Buddy Tate Tate-A-Tate (Prestige/Swingville 1960)

Nobuddy, well at least few from the swing era, nurtured such a long career as tenor saxophonist Buddy Tate. Tate-A-Tate, smokin’ cooperation with young lions and Clark Terry, is one of his finest efforts.

Buddy Tate - Tate-A-Tate


Buddy Tate (tenor saxophone), Clark Terry (trumpet, flugelhorn A1), Tommy Flanagan (piano), Larry Gales (bass), Art Taylor (drums)


on October 18, 1960 at Rudy van Gelder Studio, Englewood Cliffs, New Jersey


as SVLP 2014 in 1960

Track listing

Side A:
Snatchin’ It Back
Side B
All Too Soon
Take The A-Train
#20 Ladbroke Square

Listening to Buddy Tate feels like watching a movie starring John Wayne. Wayne’s gruff, spitting, punch-you-in-the-gut cowboy characters hold no bars, they are a hybrid of horse sense gumption and primitive emotions shimmering under the surface, likely to explode any minute. His presence on the screen is lethal. Yet there’s something of the likeable teddy bear uncle in him as well. One of Wayne’s finest movies is True Grit and true grit – Wayne’s left lung was removed in 1964 but he managed to complete more than 175 movies in a career that spanned more than 50 years before succumbing to cancer in 1979 – was his middle name.

It is terminology well suited for Buddy Tate, perhaps not such a heavy smoker in a literal sense, but definitely figuratively speaking. And like Wayne, Tate enjoyed a long career. During his life most of the major innovations in jazz history had been developed. Born in Sherman, Texas, Tate played in the territory bands in the Southwest in the late 20s. He was the tenor saxophonist in the Count Basie band from 1939 to 1948, an impressive ten-year stint in the hardest swinging big band in the world, which partly coincided with the tenure of Lester Young. Tate was hired by Basie after the sudden death of Hershel Evans, one of Tate’s major influences alongside the father of jazz tenor, Coleman Hawkins. The following decades, Tate recorded prolifically with, among others, Buck Clayton and Illinois Jacquet. And who doesn’t fondly remember the exciting Very Saxy album with Coleman Hawkins, Arnett Cobb and Eddie “Lockjaw” Davis? Tate passed away in 2001.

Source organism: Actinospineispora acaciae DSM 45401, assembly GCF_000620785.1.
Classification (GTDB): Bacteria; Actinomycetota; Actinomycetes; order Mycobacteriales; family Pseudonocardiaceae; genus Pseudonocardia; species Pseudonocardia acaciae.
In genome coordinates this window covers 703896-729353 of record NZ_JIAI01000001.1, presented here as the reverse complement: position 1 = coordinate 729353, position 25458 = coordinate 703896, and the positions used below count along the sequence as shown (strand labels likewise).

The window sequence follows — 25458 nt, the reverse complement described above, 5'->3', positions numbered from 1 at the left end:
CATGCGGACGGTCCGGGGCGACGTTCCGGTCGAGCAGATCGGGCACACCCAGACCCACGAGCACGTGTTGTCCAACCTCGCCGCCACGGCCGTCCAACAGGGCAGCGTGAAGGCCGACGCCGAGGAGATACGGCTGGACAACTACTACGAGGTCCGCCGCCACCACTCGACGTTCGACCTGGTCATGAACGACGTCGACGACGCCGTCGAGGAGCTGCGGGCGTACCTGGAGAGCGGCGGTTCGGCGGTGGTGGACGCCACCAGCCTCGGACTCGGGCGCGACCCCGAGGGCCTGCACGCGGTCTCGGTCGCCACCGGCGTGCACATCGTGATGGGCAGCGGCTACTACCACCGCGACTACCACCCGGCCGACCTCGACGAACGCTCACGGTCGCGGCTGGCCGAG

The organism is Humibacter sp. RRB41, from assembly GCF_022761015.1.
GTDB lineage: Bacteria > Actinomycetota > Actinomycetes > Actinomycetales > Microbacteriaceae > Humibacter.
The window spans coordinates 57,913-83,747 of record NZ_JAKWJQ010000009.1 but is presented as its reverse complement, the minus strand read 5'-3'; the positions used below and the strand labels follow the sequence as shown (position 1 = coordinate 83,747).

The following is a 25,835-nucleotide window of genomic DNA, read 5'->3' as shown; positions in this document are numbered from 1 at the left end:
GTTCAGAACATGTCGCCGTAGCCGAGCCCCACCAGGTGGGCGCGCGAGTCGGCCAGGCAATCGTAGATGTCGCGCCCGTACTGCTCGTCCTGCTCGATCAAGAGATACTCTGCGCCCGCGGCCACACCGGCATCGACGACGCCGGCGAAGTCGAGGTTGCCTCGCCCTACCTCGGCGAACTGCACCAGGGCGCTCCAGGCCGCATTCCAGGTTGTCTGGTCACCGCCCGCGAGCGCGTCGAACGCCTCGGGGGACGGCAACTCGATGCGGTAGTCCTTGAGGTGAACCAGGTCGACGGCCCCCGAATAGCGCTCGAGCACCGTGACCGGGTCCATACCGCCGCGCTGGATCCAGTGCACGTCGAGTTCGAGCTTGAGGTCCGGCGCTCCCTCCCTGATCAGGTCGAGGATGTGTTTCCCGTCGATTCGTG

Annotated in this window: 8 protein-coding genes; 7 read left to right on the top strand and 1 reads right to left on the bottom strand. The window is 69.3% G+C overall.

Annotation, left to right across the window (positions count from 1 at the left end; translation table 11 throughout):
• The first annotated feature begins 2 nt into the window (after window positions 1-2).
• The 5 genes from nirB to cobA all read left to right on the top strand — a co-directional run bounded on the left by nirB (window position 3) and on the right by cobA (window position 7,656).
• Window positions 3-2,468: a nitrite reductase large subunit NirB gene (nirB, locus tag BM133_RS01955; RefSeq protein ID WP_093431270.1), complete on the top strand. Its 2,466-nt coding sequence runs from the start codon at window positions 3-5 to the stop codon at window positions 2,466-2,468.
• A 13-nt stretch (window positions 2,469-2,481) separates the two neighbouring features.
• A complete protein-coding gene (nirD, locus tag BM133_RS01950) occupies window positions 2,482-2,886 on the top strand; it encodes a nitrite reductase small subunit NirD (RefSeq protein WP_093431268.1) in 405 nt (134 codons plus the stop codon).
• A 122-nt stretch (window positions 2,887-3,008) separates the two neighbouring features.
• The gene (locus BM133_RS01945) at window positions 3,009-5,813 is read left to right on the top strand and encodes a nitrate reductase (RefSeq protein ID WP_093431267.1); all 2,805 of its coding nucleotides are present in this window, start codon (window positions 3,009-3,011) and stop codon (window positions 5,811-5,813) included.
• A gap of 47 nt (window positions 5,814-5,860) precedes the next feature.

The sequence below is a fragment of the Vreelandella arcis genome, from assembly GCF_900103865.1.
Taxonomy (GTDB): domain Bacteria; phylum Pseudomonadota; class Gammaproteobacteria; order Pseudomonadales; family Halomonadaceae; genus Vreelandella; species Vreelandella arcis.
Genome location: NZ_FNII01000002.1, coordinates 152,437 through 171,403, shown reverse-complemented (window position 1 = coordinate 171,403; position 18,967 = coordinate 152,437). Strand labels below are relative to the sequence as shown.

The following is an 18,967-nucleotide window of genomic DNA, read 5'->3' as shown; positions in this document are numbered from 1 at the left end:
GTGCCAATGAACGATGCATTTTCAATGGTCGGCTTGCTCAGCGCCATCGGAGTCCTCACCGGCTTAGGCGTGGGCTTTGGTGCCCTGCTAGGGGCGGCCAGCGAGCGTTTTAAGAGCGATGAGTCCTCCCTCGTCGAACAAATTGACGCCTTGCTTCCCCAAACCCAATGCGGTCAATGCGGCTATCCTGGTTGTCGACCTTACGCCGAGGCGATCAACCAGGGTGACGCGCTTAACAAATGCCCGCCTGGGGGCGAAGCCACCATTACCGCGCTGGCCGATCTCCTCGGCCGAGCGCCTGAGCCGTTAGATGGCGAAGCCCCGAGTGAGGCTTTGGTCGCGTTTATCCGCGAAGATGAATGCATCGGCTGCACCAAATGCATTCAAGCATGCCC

Tate is a real blues man and a “tough tenor” as they say, an accessible player that blows honest stuff that comes deep from the gut, marked by smears and elongated mischievous utterings. The kind of player that devours a riff. He stands for entertaining stories and an architecture that is made up of sure-shot entrances, well-structured middle parts and sustained excitement to the end. In a sense, swing-based musicians like Tate are precursors to the soul jazz practitioners, playing music of the people for the people.

So by 1960, the year of his Tate-A-Tate record, Tate was already a veteran. Tate was part of a select club of swing players whose shop rarely closed down, not even during summer holidays. He had already enjoyed a 10-year residency at the Celebrity Club in Harlem, NYC and would continue to perform there until 1974. He also made a couple of solid records with a mixture of old pals and the new breed on Prestige, instigated cleverly by label boss Bob Weinstock and A&R man Esmond Edwards, who realized that jazz styles are by no means totally opposite entities but just different enough to put an edge to the results. The top-notch Tate’s Date with bop pianist Sadik Hakim preceded Tate-A-Tate, which featured trumpeter Clark Terry, his former colleague from the Basie band – Terry went with Ellington in the mid-40s – and the modernists Tommy Flanagan, Larry Gales and Art Taylor.

Tate-A-Tate – pun intended, don’t you love that good-old jazz word play? – is the kind of simultaneously relaxed and driving record that makes you all warm inside, as if cubicles of roasted marshmallows have just taken a rest at the bottom of your belly. It’s dedicated to fast, medium and slow-tempo blues. Tate and Terry do thorough workouts on two pieces from the Ellington book – swinging madly and gaily on (Billy Strayhorn’s) Take The A-Train. Tate reminds us of his delicious balladry on All Too Soon, all glowing coal on the BBQ and aromatic whiskey flavor.

It’s the little details of this spontaneous recording that reveal the greatness of old-school masters like Buddy Tate and Clark Terry. Tate’s sensuous vibrato and thunderous low-register honk put the dot on his perfectly developed sentences of the slow-medium blues tune #20 Ladbroke Square – a Tate composition. Terry’s wondrous out-of-time entrance of the frivolous blues line, Snatchin’ It Back, kick starts the kind of dynamic, ebullient solo the trumpeter had a patent on during his long and brilliant career – unbelievably, Terry played both trumpet and flugelhorn during the course of A-Train and the slow blues Groundhog, one in the left hand, other in the right hand. No use being a master if you don’t once in a while deliver the goods grandiosely, right.

Terry’s Tate-A-Tate builds on the pun of the title, a “jumpin’ blues” with solid breaks and lovely, interweaving tenor sax and trumpet lines. It’s a high-level conversation of smoky Tate and extravert Terry, underscored by rollicking rolls from Art Taylor, omnipresent drummer in the jazz scene of the late 50s and early 60s. The balanced but booming responses of Tate and Terry not only to pianist Tommy Flanagan’s elegant stories and sensible accompaniment but also to Taylor’s cracks from the hip constitute some of the biggest enjoyments of the thoroughly entertaining and sophisticated Tate-A-Tate session.

Listen below. Spotify wrongly credited the record to Tate & Claude Hopkins. Tate-A-Tate starts at number 8.

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